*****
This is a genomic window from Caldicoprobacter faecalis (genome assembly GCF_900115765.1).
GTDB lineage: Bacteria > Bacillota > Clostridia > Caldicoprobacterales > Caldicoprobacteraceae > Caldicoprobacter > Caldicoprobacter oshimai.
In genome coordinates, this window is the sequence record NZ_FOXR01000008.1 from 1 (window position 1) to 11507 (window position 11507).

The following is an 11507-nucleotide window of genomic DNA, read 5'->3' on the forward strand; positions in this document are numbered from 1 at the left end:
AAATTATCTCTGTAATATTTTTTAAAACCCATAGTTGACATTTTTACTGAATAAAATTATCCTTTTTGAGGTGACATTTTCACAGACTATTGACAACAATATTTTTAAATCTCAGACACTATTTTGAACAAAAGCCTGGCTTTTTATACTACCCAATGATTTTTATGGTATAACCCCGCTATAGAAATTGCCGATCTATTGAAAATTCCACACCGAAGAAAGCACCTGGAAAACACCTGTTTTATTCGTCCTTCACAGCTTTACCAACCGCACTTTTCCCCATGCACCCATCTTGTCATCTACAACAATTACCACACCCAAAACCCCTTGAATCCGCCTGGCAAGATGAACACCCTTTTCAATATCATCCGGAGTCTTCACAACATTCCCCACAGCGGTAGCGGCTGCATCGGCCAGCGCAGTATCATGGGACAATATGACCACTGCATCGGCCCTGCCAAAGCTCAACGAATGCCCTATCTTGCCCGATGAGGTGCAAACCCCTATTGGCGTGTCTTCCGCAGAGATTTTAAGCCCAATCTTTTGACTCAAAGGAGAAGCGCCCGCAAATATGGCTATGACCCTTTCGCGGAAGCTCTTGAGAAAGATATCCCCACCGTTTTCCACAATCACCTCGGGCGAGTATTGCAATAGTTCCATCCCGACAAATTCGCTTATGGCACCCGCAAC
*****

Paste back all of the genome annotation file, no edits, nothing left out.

This is a genomic window from Caldicoprobacter faecalis (genome assembly GCF_900115765.1).
GTDB lineage: Bacteria > Bacillota > Clostridia > Caldicoprobacterales > Caldicoprobacteraceae > Caldicoprobacter > Caldicoprobacter oshimai.
In genome coordinates, this window is the sequence record NZ_FOXR01000008.1 from 1 (window position 1) to 11507 (window position 11507).

The following is an 11507-nucleotide window of genomic DNA, read 5'->3' on the forward strand; positions in this document are numbered from 1 at the left end:
AAATTATCTCTGTAATATTTTTTAAAACCCATAGTTGACATTTTTACTGAATAAAATTATCCTTTTTGAGGTGACATTTTCACAGACTATTGACAACAATATTTTTAAATCTCAGACACTATTTTGAACAAAAGCCTGGCTTTTTATACTACCCAATGATTTTTATGGTATAACCCCGCTATAGAAATTGCCGATCTATTGAAAATTCCACACCGAAGAAAGCACCTGGAAAACACCTGTTTTATTCGTCCTTCACAGCTTTACCAACCGCACTTTTCCCCATGCACCCATCTTGTCATCTACAACAATTACCACACCCAAAACCCCTTGAATCCGCCTGGCAAGATGAACACCCTTTTCAATATCATCCGGAGTCTTCACAACATTCCCCACAGCGGTAGCGGCTGCATCGGCCAGCGCAGTATCATGGGACAATATGACCACTGCATCGGCCCTGCCAAAGCTCAACGAATGCCCTATCTTGCCCGATGAGGTGCAAACCCCTATTGGCGTGTCTTCCGCAGAGATTTTAAGCCCAATCTTTTGACTCAAAGGAGAAGCGCCCGCAAATATGGCTATGACCCTTTCGCGGAAGCTCTTGAGAAAGATATCCCCACCGTTTTCCACAATCACCTCGGGCGAGTATTGCAATAGTTCCATCCCGACAAATTCGCTTATGGCACCCGCAAC